Whatever. It was enough to set the stage for disastrous special effects and a father-son adversity/reunion story. “Disastrous” in the sense of the effects showing disasters, naturally. “Naturally” as in natural disasters. Heh.

That’s where the movie shines. Don’t get me wrong, some of the characters are okay. Some aren’t (for instance, I never felt anything for Little Leukemia Boy, and I wanted more closure on the scientists in Scotland). But make no mistake, the disasters are the draw in this movie and most of them are pretty good. If you’ve seen the previews, you already know about the geographically strange tornadoes, the big flood, and the super-cold temperatures. I did, going in, but for some reason I thought there would be more variety to the natural disasters. Engaging my powers of 20/20 hindsight, I don’t know why that is, though. It’s not like global warming is going to result in volcanic eruptions or big earthquakes.

The best thing I can say about The Day After Tomorrow is that I was able to suspend my disbelief and lose myself in the story. I truly wanted to know what would happen next and – unlike Troy, for instance – I was never thinking about when the movie was going to end. And that’s probably a good thing, considering the moral with which they beat you over the head just before the closing credits. Up until the last couple minutes, it was a diverting summer film… and then, WHAP-WHAP! Watch out all you Republicans – Roland Emmerich has a message. Sigh.

Trivial Thought: Did you notice that all the wolves were completely computer generated? Interesting, that.
What did I find worthwhile about the movie? The special effects, of course. That and poking holes in the movie’s “science.”
Would I recommend the movie? If you like disaster movies, yes. If you’re a Republican, no.
Will I buy it on DVD? Probably, although it may come down to the special features list.

Overall Summer Movie Ranking
The Day After Tomorrow
Van Helsing

Movie Review: Troy

Posted by Arlo on Jun 21, 2004 under Movie Reviews

Troy Movie PosterTroy. Hmmm. Troy was a long movie. Normally, I enjoy movies that teeter on the edge of 3 hours if only because they make me feel as though I’ve got my money’s worth. Perhaps my mistake with Troy was in going to see a show that started at 10pm. Long before the end of the movie, I was already thinking about my nice, comfortable bed at home.

I’ve never read Homer’s Illiad, nor have I studied ancient Greek history enough to know the true story of Troy. Come to think of it, I’ve never even seen a movie about it, either. I guess everything I know about Helen, Troy, and the Trojan Horse, I’ve learned through pop cultural references. Add to that, now, Brad Pitt’s sculpted interpretation of Achilles, I suppose that I’m now as well-informed as 90% of America.

Troy wasn’t a bad movie – in fact, it was actually pretty good. I thought it odd to focus the story of the fall of a city on a single character’s vanity, but I suppose this story has already been told so many ways, the scriptwriter was probably just looking for a new angle. I can respect that, but if you’re going to focus a movie on a single character, I think there’s a strong argument to make the audience sympathetic to that personality. Brad Pitt got top billing, but it was Eric Bana and the others behind the Wall of Troy that I found myself rooting for.

The effects in Troy were impressive. Massive armies clashing, gruesome deathblows, sweeping camera angles of an imagined city… Unlike Van Helsing, I never caught myself thinking, “Oh, that looks SO fake!” But I heard from a friend that the city of Troy had a population of only 3000, the walls were only 6 feet high, and the war lasted ten years. I suppose that if you simply much have an army siege a castle, post Lord of the Rings, you damn well better have an epic amount of carnage. History be damned, Homeric movies sell tickets.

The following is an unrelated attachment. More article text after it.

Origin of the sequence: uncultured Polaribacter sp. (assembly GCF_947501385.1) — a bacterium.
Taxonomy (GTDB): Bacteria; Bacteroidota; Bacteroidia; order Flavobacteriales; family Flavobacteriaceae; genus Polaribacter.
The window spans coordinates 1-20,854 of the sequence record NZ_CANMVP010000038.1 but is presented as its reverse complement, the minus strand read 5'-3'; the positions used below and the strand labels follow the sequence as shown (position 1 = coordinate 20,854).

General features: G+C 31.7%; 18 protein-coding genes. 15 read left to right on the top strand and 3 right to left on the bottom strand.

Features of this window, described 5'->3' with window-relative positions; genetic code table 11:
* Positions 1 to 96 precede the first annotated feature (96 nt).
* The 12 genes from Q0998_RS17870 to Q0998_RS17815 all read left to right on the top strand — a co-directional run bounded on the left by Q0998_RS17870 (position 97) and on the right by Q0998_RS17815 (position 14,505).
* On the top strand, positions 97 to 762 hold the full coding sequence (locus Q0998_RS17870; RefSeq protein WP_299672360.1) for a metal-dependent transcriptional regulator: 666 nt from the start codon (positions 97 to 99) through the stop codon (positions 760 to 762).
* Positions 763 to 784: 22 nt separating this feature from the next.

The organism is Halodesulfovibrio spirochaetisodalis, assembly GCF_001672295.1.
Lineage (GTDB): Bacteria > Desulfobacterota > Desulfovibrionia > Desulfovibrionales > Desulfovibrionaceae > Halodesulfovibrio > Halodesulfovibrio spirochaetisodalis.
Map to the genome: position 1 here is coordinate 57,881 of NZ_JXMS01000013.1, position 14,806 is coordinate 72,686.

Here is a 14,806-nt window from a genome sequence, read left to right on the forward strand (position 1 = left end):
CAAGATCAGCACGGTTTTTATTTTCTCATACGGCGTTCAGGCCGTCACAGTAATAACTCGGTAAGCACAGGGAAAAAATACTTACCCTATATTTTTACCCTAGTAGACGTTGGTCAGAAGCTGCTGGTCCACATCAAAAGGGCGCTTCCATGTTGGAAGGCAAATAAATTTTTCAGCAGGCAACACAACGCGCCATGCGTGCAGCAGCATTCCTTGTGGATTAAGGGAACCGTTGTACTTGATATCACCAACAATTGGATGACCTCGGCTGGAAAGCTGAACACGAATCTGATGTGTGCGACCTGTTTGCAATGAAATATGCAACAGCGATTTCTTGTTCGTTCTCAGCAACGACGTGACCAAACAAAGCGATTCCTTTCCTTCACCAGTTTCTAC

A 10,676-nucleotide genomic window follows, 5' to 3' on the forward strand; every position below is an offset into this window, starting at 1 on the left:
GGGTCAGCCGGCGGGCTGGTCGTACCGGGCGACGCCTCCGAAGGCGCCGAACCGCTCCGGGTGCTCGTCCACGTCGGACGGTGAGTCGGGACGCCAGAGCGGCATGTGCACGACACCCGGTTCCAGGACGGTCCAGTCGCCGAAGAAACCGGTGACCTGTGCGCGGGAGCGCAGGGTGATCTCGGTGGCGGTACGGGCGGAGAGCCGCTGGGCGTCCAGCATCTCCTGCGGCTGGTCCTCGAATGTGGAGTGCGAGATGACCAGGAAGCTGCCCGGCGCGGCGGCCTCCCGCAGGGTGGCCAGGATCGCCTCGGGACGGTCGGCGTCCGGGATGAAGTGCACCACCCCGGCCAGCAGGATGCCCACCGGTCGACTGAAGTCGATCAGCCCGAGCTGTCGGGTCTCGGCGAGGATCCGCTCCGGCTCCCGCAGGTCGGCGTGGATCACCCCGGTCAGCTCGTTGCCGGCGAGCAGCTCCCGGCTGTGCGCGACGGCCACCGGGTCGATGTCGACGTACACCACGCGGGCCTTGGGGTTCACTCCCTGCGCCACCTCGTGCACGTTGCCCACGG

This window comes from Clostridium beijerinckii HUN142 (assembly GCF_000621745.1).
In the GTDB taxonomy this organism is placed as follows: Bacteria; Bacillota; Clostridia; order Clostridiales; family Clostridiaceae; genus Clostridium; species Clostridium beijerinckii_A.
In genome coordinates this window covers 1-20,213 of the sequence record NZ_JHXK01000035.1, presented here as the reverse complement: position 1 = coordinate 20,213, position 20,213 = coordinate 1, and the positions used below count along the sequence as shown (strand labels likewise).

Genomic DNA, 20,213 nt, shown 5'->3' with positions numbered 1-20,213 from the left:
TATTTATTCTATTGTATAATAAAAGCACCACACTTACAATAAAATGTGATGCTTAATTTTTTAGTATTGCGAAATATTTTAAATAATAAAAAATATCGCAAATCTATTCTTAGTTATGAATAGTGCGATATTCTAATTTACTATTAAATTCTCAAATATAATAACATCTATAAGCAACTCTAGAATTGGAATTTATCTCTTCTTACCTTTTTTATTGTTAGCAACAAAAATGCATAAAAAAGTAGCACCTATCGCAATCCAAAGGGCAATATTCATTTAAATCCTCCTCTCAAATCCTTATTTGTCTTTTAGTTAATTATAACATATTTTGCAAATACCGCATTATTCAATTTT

Trivial thought: Notice that there is only one female speaking role for the Greeks vs. countless supporting females for the Trojans – no wonder they don’t come off as sympathetic!
What did I find worthwhile about the movie? The (mostly concealed) special effects – the best SFX are the ones you didn’t realize were SFX! Most of the non-Greek characters. Plus the eventual sacking of Troy was surprisingly affecting.
Would I recommend the movie? Yeah, I ‘spose.
Will I buy it on DVD? No.

Overall Summer Movie Ranking
Van Helsing

Movie Review: Van Helsing

Posted by Arlo on Jun 20, 2004 under Movie Reviews

Van Helsing Movie PosterWhat is there to say about Van Helsing? I can tell you this: Right from the previews, I expected that it wasn’t going to be a good movie. I can’t pinpoint exactly how I knew that, but it sure turned out to be true.

Maybe it was because I knew that it was written and directed by Steven Sommers. He was the guy responsible for The Mummy, the Mummy Returns, and The Scorpion King. I’ll admit that The Mummy was an okay movie… once I realized that it was going for camp, I actually started to enjoy it. I liked The Mummy Returns… not so much. Would you blame me if I told you that I skipped The Scorpion King altogether?

Van Helsing was destined to be the epitome of a special effects laden summer action movie. I went in with low expectations and it was only because of that that I wasn’t completely disgusted. The best thing I can say about the movie is that often the special effects were amazing (if not totally convincing). We’ve come a long way in the 25 years or so since Star Wars. I’m anxious to see where Hollywood will be 25 years from now!

The worse thing I can say about Van Helsing is… hold on. Let me think. There’s a lot to choose from. Okay, I guess it’s that the plot was obviously tacked on as an afterthought. I’ll grudgingly admit that there was a plot there – one that definitely wasn’t difficult to follow. It’s just that the characters were barely given enough time to say a few story-propelling lines before being hurled back into yet another fight with a computer-generated beastie. (For what it’s worth, I might have chosen another aspect of the film as being the worst part of Van Helsing, but for an interview I read with the writer/director. He was so proud of the story he had crafted, cunningly able to bring together three Hollywood monsters of yore! Let me tell you, Mr. Sommers desperately needs to learn the difference between “an idea” and “a story.”)

Trivial Thought: Werewolves are apparently unaffected by the laws of gravity.
What did I find worthwhile about the movie? The special effects. Plus Kate Beckinsale and the lead vampiress were very hot!
Would I recommend the movie? Probably not.
Will I buy it on DVD? No.